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Understanding NoSQL Database Types: Graph Databases


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Overview up to today

While originating as a subset of NoSQL or "Not Only SQL," graph databases represent a sharp closing of SQL and NoSQL demarcations. Graph technologies are exploding in its market size as more companies and developers take up their hybrid flexibility offerings. Those offerings: Intuitivity plus scalability with a high connection and robust data pattern.

While I won't go into depth on the formation of the 'SQL vs NoSQL' debate, you could quite accurately say that SQL represents data stored in rows and tables, while high-growth NoSQL is data stores arranged via nested documents as columnar schemas or key-value pairs. One is relational, the other not so much.

Graph databases are formed from nodes, properties, and relationships—all in a very interlinked data structure. And yet it supports advanced, rich querying with scalability. In this model, relationships matter just as much as the data itself. In a sense, it combines the querying power of relational databases with the intuitive flexibility of columnar non-relational databases—supporting agile development while also letting you gain deep insights.

Why use graph databases: The benefits

The graph model is a general-purpose data technology. While many know it for its social media implementations—this 'emerging shape', as it's known amongst data scientists due to being a non-typical dataset, has become most popular with social media companies for performing social network analyses, and for creating social graphs via companies like Facebook and Twitter who are particularly focused on the Six Degrees of Separation concept—graph databases are actually found in a large variety of industries, ranging from finance to healthcare, to emergency-response networks.

The principal benefit of graph databases is using its ability to assign values to links or connections. If your data has connections, whether for offline machine learning systems or online mobile applications, implementing this emerging shape will likely be beneficial.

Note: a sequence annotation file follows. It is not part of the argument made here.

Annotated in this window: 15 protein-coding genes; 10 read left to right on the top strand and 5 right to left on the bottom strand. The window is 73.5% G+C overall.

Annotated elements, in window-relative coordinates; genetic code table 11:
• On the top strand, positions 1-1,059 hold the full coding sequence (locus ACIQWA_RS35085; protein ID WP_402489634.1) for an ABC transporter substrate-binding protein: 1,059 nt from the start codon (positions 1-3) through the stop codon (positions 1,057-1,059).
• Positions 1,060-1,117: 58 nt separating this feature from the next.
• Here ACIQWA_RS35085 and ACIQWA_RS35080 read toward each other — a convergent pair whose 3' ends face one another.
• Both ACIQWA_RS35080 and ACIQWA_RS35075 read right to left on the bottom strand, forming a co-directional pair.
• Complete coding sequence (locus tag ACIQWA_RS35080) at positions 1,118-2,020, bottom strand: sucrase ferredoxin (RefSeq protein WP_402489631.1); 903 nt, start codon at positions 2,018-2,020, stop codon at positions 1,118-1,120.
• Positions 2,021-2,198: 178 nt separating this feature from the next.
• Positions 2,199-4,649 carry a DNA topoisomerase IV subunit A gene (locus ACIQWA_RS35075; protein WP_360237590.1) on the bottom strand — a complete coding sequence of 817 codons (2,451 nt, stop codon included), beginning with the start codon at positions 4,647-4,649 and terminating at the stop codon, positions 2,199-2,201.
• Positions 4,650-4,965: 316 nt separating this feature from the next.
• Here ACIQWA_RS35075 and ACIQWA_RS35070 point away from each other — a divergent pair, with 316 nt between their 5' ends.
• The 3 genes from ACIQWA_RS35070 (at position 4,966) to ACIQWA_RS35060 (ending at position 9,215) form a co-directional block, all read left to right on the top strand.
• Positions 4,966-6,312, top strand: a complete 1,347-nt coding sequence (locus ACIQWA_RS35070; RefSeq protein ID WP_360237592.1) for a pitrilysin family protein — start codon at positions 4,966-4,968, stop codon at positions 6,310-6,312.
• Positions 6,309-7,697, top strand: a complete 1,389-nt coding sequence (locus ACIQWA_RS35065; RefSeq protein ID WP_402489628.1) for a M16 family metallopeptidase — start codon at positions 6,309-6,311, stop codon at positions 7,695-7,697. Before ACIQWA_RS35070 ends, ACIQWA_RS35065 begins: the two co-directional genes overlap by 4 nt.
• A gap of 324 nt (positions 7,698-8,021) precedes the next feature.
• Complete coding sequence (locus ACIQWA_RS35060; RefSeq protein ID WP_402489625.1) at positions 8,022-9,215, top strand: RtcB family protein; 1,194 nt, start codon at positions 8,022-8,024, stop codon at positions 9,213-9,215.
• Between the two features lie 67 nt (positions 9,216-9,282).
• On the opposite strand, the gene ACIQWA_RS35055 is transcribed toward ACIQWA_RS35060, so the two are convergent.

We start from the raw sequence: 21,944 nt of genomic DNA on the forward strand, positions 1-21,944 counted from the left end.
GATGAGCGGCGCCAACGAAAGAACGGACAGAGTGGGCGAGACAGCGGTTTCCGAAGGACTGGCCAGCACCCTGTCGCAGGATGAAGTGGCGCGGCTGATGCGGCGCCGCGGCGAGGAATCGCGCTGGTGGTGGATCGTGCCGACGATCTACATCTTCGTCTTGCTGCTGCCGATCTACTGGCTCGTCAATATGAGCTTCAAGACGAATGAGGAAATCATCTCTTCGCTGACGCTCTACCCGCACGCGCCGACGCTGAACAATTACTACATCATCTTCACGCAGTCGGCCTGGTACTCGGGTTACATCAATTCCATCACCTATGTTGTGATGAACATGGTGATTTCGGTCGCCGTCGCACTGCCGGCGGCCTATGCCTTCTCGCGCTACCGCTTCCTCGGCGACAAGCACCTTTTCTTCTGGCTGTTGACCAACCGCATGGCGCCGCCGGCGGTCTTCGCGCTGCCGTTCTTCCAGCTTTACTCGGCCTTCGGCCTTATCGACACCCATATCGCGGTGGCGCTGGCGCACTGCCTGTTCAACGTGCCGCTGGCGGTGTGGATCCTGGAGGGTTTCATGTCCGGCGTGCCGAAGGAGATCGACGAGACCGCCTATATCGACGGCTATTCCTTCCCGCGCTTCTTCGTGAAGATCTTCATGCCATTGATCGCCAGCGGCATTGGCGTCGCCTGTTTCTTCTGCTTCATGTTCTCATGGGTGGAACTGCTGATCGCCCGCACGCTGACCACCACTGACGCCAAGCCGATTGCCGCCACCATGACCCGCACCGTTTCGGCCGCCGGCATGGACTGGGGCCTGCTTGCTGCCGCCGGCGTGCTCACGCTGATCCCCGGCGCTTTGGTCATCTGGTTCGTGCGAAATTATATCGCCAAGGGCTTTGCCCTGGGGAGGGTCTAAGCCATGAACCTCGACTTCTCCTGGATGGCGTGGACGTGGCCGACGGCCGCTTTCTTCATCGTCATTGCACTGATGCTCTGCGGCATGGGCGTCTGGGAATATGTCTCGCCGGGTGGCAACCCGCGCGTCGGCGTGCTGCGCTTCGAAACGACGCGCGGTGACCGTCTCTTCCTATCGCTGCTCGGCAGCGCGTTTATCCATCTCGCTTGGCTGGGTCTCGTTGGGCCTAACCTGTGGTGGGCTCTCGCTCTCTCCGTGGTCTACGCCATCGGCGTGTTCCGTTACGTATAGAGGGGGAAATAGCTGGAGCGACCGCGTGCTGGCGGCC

In short: Build high-fidelity, highly interconnected networks made of bite-sized, scalable patterns (ie. great for CI/CD dev) that can together service, query, and manage sophisticated problem domains.

The 'label property graph' model: 3 essential components

The most commonly used graph database model. Specialists use this term to differentiate between this type from more overtly mathematical models—for instance, hypergraphs. For nonspecialists, it may be helpful to explain each component of the label property graph model: These are nodes and relationships (otherwise known as vertices and edges), and constraints.

NODES

  • Nodes are usually used to represent possible entities, such as product, person, IP address, or medical history. 
  • Nodes allow you to add labels to designate how that node functions within the graph. For instance, you could label a node representing a current client as a Business and Client; and a prospective individual as a Lead and Client.
  • Highly targeted labels allow you to easily locate all clients, all individual leads, or all business clients and use them as the basis in graph queries.
  • Nodes also let you add data attributes, such as a first_name property attached to the label Client, or an email_address property attached to a node labelled Lead.